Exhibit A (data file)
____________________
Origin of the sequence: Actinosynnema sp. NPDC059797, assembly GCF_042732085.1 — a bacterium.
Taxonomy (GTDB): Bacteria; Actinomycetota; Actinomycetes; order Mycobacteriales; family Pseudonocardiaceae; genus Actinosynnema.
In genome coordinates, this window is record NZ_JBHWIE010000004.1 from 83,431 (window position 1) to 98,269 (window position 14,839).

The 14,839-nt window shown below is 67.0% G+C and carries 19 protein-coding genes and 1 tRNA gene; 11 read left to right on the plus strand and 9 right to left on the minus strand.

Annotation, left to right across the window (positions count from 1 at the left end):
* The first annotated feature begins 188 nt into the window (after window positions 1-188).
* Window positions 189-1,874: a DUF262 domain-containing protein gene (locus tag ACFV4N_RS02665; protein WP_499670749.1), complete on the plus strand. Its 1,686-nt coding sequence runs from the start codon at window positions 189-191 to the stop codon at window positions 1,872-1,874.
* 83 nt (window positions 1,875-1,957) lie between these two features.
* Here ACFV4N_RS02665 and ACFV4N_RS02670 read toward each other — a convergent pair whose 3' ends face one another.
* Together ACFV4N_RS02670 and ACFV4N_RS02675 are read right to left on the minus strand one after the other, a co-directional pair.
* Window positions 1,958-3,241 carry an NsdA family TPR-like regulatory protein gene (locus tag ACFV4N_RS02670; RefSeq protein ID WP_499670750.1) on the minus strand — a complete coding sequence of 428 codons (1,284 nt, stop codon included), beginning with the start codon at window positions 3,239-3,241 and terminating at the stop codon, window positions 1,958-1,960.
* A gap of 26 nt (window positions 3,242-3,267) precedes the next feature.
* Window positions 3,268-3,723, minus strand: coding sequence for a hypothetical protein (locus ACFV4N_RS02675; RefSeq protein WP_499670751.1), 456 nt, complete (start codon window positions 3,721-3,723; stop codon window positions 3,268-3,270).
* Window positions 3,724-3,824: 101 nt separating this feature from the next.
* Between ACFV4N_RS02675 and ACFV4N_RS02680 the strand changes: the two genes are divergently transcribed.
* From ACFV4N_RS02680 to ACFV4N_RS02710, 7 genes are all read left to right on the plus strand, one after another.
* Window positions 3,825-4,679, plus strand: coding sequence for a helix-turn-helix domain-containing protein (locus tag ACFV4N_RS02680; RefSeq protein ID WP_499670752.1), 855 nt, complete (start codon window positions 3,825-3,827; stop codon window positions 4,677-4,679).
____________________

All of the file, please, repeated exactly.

Origin of the sequence: Actinosynnema sp. NPDC059797, assembly GCF_042732085.1 — a bacterium.
Taxonomy (GTDB): Bacteria; Actinomycetota; Actinomycetes; order Mycobacteriales; family Pseudonocardiaceae; genus Actinosynnema.
In genome coordinates, this window is record NZ_JBHWIE010000004.1 from 83,431 (window position 1) to 98,269 (window position 14,839).

The 14,839-nt window shown below is 67.0% G+C and carries 19 protein-coding genes and 1 tRNA gene; 11 read left to right on the plus strand and 9 right to left on the minus strand.

Annotation, left to right across the window (positions count from 1 at the left end):
* The first annotated feature begins 188 nt into the window (after window positions 1-188).
* Window positions 189-1,874: a DUF262 domain-containing protein gene (locus tag ACFV4N_RS02665; protein WP_499670749.1), complete on the plus strand. Its 1,686-nt coding sequence runs from the start codon at window positions 189-191 to the stop codon at window positions 1,872-1,874.
* 83 nt (window positions 1,875-1,957) lie between these two features.
* Here ACFV4N_RS02665 and ACFV4N_RS02670 read toward each other — a convergent pair whose 3' ends face one another.
* Together ACFV4N_RS02670 and ACFV4N_RS02675 are read right to left on the minus strand one after the other, a co-directional pair.
* Window positions 1,958-3,241 carry an NsdA family TPR-like regulatory protein gene (locus tag ACFV4N_RS02670; RefSeq protein ID WP_499670750.1) on the minus strand — a complete coding sequence of 428 codons (1,284 nt, stop codon included), beginning with the start codon at window positions 3,239-3,241 and terminating at the stop codon, window positions 1,958-1,960.
* A gap of 26 nt (window positions 3,242-3,267) precedes the next feature.
* Window positions 3,268-3,723, minus strand: coding sequence for a hypothetical protein (locus ACFV4N_RS02675; RefSeq protein WP_499670751.1), 456 nt, complete (start codon window positions 3,721-3,723; stop codon window positions 3,268-3,270).
* Window positions 3,724-3,824: 101 nt separating this feature from the next.
* Between ACFV4N_RS02675 and ACFV4N_RS02680 the strand changes: the two genes are divergently transcribed.
* From ACFV4N_RS02680 to ACFV4N_RS02710, 7 genes are all read left to right on the plus strand, one after another.
* Window positions 3,825-4,679, plus strand: coding sequence for a helix-turn-helix domain-containing protein (locus tag ACFV4N_RS02680; RefSeq protein ID WP_499670752.1), 855 nt, complete (start codon window positions 3,825-3,827; stop codon window positions 4,677-4,679).